Circuit Des Yeux’s new album Reaching For Indigo is discreetly personal and universally relatable
Reaching for Indigo, Haley Fohr’s fifth album as Circuit Des Yeux, explores an undisclosed autobiographical experience, but invites its audience to project themselves into the picture. April Clare Welsh cracks exactly how Fohr used language to be both discreetly personal and universally relatable.
Reaching for Indigo, the new album from Haley Fohr’s Circuit Des Yeux project, explores what was referred to as “a moment that fell down in the life of [Haley] Fohr on January 22, 2016” upon its announcement back in August. Although she has not since disclosed much else, a recent Facebook post gave some insight into that moment’s life-changing impact. “To say it’s been a transitional time in my life would be an understatement,” she wrote before handing the analytical reigns to the listener: “Here’s to finding your own personal answers and armoring yourself with them through life.”
While the album springboards off a moment in Fohr’s own life, here she is asking the listener to interpret it in accordance with their own personal trajectory. “The world wants an oath but all you can say is: ‘I promise to take up space. I can only promise to take up space,'” she sings on album opener ‘Brainshift’. Cushioned by hymn-like organ and horn, it’s an invite to ruminate on the self that lingers for the rest of the album.
On the cuckoo-song of ‘Paper Bag’, Fohr impels the listener to “stick your head in a paper bag / And see just what you find,” before asking: “Was it you? Was it me? Or was it another type?” A note on the lyric sheet commands you to “create your own language” for freewheeling instrumental stew ‘A Story of the World Part II’. Melding ’70s avant-rock with Crazy Horse-style stoner wig-outs, the track’s scattergun caterwauling and primal screams elevate it to the realm of a mediative psalm, one that invites you to take stock of your own thoughts.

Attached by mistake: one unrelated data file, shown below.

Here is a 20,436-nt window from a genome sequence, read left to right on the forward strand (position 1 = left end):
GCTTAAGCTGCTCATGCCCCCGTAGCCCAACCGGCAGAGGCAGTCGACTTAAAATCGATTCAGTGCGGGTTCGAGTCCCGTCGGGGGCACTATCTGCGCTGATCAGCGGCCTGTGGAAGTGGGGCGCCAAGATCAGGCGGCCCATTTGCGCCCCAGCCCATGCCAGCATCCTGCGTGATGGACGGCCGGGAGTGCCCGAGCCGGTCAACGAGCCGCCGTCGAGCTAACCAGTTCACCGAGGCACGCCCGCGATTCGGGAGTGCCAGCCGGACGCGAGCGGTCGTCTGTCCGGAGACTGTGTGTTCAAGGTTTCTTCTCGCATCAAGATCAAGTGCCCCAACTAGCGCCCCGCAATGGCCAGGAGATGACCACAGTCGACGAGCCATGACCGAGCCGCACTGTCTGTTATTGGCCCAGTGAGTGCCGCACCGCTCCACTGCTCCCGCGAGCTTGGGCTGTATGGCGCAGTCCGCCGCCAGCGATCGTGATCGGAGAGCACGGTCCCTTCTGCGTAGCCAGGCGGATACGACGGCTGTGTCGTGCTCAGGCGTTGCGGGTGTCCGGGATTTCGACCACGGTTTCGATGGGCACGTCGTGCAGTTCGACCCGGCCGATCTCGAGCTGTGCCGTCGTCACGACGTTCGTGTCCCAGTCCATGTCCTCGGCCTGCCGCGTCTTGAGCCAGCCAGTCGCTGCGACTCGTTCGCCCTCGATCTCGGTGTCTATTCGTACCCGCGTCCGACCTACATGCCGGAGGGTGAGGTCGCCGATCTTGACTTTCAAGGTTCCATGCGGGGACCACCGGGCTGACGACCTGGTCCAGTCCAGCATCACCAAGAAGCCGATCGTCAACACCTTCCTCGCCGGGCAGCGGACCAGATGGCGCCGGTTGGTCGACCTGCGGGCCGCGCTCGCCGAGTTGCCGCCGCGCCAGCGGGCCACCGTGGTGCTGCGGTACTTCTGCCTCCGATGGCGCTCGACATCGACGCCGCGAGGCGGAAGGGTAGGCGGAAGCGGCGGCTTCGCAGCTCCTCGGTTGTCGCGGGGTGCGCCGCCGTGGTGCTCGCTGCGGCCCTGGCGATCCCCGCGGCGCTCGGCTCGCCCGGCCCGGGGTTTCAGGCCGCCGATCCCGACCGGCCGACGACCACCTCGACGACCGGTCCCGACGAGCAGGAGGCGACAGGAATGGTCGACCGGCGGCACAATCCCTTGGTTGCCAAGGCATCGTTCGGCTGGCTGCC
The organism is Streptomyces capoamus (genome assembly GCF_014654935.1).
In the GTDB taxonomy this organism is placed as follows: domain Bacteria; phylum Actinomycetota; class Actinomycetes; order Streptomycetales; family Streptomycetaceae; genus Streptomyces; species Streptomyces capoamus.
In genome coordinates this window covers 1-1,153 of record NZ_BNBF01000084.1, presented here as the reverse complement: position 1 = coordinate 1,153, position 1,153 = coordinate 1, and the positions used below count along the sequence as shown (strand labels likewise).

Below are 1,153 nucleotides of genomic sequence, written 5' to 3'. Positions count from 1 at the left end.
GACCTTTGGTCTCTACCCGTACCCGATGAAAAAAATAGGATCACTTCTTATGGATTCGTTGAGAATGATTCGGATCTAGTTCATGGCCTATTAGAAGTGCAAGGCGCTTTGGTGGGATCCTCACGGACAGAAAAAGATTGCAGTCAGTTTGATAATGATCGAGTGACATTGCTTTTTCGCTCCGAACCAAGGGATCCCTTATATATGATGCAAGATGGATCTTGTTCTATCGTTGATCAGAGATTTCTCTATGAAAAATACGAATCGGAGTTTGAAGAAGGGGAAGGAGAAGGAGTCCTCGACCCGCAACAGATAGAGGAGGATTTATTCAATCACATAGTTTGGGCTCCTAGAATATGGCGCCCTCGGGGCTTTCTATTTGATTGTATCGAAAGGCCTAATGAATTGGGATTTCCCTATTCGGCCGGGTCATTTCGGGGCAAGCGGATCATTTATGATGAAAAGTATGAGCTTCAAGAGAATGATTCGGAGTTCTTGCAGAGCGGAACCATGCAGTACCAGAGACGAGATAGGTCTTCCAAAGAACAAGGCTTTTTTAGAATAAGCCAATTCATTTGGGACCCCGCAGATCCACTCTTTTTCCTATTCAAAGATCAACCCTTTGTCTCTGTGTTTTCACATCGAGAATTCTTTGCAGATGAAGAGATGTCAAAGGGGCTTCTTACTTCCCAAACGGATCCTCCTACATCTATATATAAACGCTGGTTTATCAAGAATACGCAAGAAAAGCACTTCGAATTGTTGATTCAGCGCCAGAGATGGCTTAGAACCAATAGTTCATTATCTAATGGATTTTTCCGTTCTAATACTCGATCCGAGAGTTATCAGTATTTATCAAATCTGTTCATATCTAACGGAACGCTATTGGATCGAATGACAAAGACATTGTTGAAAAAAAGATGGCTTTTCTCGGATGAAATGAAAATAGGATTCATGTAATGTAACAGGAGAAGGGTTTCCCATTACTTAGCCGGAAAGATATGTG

At times, the album also juxtaposes the personal with the universal. “Nobody said it was easy / But it was so easy / To stand alone, the breeze in my hair / The wind in my hair, black fly coming round the bend,” croons Fohr on ‘Black Fly’. Backed by a wintery acoustic strum and mandolin tremolos that flutter above the sonic melodrama of her deep-voiced, Karen Dalton-tipped howl, it’s the record’s starkest track, but the one that arguably cuts the deepest.
Reaching for Indigo is Fohr’s second LP recorded with a full band of her fellow Chicagoans, following 2015’s In Plain Speech. It’s an album entrenched in community – and by default, the connectivity of the human condition – and Fohr gushes with gratitude over her support network in the aforementioned Facebook post, noting how “it takes a village to keep me going.”
But aside from the album’s community-minded ethos and outward-looking openness, Haley Fohr’s idiosyncratic voice stands tall and proud throughout – for example, the operatic folk fantasia of ‘Philo’ boasts one of the most histrionic codas you will find in any pop song in 2017, with Fohr channelling both agony and ecstasy through her four-octave ranged vocal.
“It is my mode of true expression,” Circuit des Yeux said of her voice back in 2015, around the release of In Plain Speech. That declaration still clings fast to this album, with its impressive vocal acrobatics that often substitute language for sounds. But while confessional songwriting is by its very nature inward-looking, on Reaching For Indigo Fohr selflessly offers a hand to the listener – create your own language, if you so wish.